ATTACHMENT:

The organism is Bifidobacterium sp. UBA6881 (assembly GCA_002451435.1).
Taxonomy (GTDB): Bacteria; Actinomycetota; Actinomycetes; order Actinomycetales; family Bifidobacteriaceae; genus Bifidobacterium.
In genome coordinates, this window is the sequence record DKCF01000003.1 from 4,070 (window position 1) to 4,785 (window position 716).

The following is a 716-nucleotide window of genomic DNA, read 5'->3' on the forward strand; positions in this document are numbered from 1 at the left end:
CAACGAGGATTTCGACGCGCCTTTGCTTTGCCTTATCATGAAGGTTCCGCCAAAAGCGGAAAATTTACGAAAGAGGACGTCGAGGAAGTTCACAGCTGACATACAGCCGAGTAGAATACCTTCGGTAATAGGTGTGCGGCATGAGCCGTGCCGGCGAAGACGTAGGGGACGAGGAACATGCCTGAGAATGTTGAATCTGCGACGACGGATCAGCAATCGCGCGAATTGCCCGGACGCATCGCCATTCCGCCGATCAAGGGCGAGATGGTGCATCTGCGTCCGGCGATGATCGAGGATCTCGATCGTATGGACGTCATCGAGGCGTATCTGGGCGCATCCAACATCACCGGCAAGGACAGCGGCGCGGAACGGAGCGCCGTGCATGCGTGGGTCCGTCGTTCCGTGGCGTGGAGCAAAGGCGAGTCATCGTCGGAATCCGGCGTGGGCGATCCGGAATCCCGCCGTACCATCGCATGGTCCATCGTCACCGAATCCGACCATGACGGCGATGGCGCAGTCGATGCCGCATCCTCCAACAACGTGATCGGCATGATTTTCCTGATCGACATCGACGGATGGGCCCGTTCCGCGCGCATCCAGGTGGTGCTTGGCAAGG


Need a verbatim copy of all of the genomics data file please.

The organism is Bifidobacterium sp. UBA6881 (assembly GCA_002451435.1).
Taxonomy (GTDB): Bacteria; Actinomycetota; Actinomycetes; order Actinomycetales; family Bifidobacteriaceae; genus Bifidobacterium.
In genome coordinates, this window is the sequence record DKCF01000003.1 from 4,070 (window position 1) to 4,785 (window position 716).

The following is a 716-nucleotide window of genomic DNA, read 5'->3' on the forward strand; positions in this document are numbered from 1 at the left end:
CAACGAGGATTTCGACGCGCCTTTGCTTTGCCTTATCATGAAGGTTCCGCCAAAAGCGGAAAATTTACGAAAGAGGACGTCGAGGAAGTTCACAGCTGACATACAGCCGAGTAGAATACCTTCGGTAATAGGTGTGCGGCATGAGCCGTGCCGGCGAAGACGTAGGGGACGAGGAACATGCCTGAGAATGTTGAATCTGCGACGACGGATCAGCAATCGCGCGAATTGCCCGGACGCATCGCCATTCCGCCGATCAAGGGCGAGATGGTGCATCTGCGTCCGGCGATGATCGAGGATCTCGATCGTATGGACGTCATCGAGGCGTATCTGGGCGCATCCAACATCACCGGCAAGGACAGCGGCGCGGAACGGAGCGCCGTGCATGCGTGGGTCCGTCGTTCCGTGGCGTGGAGCAAAGGCGAGTCATCGTCGGAATCCGGCGTGGGCGATCCGGAATCCCGCCGTACCATCGCATGGTCCATCGTCACCGAATCCGACCATGACGGCGATGGCGCAGTCGATGCCGCATCCTCCAACAACGTGATCGGCATGATTTTCCTGATCGACATCGACGGATGGGCCCGTTCCGCGCGCATCCAGGTGGTGCTTGGCAAGG